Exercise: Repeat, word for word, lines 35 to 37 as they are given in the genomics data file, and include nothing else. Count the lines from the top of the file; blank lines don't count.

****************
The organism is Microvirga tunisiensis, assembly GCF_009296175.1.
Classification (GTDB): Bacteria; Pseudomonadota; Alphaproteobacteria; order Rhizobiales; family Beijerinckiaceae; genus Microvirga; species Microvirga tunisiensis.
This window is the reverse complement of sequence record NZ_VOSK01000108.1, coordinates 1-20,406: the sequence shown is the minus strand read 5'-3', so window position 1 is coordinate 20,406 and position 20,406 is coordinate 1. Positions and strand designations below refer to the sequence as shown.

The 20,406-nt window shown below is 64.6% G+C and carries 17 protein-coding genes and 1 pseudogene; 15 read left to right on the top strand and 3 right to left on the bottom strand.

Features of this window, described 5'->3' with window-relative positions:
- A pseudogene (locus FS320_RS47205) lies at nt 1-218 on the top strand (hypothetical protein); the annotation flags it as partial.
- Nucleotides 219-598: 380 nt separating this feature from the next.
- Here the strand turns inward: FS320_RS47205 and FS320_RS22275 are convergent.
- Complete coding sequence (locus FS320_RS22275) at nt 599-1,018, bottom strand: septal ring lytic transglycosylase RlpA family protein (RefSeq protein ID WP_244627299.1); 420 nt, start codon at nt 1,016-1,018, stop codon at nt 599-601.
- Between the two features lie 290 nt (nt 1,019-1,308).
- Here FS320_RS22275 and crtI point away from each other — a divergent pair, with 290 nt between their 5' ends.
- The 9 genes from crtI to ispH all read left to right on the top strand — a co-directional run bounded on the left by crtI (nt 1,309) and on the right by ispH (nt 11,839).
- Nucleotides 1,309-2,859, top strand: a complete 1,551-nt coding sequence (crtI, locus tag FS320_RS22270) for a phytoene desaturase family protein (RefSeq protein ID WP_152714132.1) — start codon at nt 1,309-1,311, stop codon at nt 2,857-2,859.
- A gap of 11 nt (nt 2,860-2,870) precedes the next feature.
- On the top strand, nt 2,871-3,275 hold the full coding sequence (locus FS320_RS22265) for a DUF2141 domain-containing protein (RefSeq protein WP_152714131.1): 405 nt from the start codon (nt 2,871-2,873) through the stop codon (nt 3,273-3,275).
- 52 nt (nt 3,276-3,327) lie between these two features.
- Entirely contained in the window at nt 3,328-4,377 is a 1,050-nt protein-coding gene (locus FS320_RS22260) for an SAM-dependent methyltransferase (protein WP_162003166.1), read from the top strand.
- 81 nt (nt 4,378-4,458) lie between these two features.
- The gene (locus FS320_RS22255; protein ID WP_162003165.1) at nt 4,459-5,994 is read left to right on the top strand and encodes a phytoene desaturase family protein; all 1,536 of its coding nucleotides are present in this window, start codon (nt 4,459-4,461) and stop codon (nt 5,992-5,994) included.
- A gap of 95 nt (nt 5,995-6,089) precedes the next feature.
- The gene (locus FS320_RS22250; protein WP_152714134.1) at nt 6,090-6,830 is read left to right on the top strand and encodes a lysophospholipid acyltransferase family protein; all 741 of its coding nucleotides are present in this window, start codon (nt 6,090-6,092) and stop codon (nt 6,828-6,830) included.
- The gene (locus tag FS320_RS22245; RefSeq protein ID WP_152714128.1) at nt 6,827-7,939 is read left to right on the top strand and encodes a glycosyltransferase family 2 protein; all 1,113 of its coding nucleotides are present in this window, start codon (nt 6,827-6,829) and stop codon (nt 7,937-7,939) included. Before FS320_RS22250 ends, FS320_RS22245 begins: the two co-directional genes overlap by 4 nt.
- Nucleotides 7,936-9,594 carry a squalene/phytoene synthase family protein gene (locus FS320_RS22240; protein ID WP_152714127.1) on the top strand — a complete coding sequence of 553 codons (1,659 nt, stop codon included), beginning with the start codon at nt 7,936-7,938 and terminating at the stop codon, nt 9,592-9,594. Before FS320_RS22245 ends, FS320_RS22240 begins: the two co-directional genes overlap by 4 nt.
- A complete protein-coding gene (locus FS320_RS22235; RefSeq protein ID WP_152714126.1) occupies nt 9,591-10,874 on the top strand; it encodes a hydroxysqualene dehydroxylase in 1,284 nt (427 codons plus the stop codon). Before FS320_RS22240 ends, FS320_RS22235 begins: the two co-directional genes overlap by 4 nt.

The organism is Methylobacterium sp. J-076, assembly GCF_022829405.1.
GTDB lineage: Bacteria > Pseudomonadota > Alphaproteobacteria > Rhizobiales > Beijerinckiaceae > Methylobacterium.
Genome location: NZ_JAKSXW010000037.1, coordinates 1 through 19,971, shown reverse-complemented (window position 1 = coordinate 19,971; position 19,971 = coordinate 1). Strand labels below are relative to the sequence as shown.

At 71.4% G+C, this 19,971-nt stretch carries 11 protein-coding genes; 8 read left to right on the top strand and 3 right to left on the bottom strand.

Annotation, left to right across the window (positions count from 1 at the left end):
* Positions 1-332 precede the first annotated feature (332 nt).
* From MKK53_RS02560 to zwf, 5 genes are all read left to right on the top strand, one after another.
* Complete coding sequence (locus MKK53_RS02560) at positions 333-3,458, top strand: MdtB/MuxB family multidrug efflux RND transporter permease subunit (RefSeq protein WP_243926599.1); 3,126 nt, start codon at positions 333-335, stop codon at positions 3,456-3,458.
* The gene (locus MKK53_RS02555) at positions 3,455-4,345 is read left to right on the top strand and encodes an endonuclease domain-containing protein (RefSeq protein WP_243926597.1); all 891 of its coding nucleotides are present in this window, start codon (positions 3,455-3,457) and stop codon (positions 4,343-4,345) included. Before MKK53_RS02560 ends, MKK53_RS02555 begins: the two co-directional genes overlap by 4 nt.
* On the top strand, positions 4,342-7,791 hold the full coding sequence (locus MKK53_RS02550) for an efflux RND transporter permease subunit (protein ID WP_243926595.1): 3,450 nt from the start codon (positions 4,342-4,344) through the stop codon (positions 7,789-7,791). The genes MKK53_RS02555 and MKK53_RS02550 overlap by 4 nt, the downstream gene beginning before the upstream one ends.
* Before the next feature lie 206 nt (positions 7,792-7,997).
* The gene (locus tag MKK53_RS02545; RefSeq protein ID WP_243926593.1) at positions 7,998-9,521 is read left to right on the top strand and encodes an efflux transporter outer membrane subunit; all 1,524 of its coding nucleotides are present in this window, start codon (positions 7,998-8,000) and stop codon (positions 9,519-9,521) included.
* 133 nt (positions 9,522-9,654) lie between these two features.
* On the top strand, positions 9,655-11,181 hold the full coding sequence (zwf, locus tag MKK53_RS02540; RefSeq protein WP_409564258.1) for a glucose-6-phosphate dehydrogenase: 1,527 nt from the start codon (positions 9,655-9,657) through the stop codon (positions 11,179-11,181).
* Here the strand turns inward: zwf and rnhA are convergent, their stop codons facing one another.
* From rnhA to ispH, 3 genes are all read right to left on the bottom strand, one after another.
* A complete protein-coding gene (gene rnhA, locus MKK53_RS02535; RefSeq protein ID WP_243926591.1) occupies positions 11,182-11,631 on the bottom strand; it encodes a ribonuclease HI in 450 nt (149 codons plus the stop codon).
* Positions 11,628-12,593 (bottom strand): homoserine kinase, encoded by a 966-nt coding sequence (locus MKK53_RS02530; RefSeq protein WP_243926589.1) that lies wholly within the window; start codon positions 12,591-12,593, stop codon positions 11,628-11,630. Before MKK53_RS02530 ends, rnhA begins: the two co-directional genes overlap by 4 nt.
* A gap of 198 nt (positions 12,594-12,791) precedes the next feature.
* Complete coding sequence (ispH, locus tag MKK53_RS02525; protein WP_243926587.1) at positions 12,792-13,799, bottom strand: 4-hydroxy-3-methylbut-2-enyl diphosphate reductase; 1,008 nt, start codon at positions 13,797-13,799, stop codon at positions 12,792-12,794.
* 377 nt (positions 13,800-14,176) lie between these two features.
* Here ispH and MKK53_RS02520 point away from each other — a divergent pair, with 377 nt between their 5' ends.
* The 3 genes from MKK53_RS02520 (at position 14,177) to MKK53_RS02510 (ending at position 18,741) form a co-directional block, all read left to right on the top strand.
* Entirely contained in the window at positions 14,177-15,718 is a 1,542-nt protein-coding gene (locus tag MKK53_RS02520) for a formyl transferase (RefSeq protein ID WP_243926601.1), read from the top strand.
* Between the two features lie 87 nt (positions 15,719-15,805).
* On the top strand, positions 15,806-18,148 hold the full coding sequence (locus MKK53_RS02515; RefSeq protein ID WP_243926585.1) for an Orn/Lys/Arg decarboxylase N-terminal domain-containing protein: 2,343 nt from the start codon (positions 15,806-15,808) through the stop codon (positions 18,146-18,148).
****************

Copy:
* Before the next feature lie 206 nt (positions 7,792-7,997).
* The gene (locus tag MKK53_RS02545; RefSeq protein ID WP_243926593.1) at positions 7,998-9,521 is read left to right on the top strand and encodes an efflux transporter outer membrane subunit; all 1,524 of its coding nucleotides are present in this window, start codon (positions 7,998-8,000) and stop codon (positions 9,519-9,521) included.
* 133 nt (positions 9,522-9,654) lie between these two features.